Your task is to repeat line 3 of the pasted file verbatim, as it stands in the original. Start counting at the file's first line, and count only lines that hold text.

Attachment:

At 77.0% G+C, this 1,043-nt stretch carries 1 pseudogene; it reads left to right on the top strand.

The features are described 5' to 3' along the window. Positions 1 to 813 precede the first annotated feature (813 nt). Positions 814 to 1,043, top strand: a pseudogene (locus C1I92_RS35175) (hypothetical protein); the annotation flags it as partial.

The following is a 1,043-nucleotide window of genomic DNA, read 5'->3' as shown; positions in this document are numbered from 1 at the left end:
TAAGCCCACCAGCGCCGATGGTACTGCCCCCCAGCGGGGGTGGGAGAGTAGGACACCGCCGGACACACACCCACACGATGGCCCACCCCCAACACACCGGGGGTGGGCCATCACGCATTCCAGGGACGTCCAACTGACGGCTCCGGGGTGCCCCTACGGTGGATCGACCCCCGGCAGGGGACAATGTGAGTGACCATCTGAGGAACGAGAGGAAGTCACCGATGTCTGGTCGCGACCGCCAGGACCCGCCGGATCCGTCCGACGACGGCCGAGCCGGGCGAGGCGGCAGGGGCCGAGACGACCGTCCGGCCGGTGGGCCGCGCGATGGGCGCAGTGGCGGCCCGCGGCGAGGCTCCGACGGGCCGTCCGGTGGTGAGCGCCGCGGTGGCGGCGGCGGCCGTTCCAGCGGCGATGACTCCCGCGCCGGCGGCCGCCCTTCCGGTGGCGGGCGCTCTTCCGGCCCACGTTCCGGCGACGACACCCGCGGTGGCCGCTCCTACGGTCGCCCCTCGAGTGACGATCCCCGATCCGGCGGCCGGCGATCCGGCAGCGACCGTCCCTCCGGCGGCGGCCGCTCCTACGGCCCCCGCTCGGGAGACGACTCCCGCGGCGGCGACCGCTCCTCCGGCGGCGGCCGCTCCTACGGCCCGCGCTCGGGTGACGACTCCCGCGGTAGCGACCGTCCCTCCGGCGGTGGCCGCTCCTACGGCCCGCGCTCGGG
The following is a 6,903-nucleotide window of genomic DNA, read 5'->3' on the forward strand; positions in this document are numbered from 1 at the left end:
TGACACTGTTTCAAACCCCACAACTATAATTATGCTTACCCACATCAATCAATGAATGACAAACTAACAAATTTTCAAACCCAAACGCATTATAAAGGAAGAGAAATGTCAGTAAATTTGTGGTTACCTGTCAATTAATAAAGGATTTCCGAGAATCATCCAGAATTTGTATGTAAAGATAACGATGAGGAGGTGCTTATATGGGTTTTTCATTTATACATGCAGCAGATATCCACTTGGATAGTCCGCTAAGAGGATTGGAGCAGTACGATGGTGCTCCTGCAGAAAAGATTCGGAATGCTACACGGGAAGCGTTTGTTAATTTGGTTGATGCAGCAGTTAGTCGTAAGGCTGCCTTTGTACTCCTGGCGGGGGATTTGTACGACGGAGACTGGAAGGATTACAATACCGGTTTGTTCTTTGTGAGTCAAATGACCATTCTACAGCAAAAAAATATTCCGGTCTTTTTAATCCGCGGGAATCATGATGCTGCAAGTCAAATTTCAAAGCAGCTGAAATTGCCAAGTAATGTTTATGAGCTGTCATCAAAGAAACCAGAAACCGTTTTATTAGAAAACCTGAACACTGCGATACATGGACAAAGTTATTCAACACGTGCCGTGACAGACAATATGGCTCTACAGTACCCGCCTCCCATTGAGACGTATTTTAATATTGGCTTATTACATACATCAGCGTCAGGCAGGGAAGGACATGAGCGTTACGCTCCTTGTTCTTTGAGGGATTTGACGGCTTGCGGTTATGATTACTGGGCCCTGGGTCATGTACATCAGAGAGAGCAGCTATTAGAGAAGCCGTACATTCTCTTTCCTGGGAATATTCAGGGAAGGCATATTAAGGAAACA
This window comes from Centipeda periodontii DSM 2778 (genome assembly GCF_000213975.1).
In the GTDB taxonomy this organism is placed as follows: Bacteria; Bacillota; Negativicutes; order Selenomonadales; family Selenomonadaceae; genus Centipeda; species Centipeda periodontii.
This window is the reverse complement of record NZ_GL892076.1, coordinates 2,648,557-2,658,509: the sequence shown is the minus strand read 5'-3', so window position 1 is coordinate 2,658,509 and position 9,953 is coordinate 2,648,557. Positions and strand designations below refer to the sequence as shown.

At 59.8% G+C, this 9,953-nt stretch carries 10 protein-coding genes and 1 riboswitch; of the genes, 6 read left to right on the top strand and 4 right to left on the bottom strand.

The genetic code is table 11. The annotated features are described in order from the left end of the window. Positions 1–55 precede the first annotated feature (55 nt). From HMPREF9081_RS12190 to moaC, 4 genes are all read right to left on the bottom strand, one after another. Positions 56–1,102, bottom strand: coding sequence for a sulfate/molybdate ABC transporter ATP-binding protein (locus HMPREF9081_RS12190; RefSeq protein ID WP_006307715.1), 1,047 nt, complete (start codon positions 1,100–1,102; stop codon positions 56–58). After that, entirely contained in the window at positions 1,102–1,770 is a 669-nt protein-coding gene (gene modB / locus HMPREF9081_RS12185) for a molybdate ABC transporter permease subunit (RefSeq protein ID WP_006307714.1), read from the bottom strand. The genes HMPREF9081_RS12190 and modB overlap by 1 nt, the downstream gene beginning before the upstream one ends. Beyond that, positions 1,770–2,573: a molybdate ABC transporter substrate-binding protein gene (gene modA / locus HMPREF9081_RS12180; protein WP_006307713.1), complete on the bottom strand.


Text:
The following is a 1,043-nucleotide window of genomic DNA, read 5'->3' as shown; positions in this document are numbered from 1 at the left end: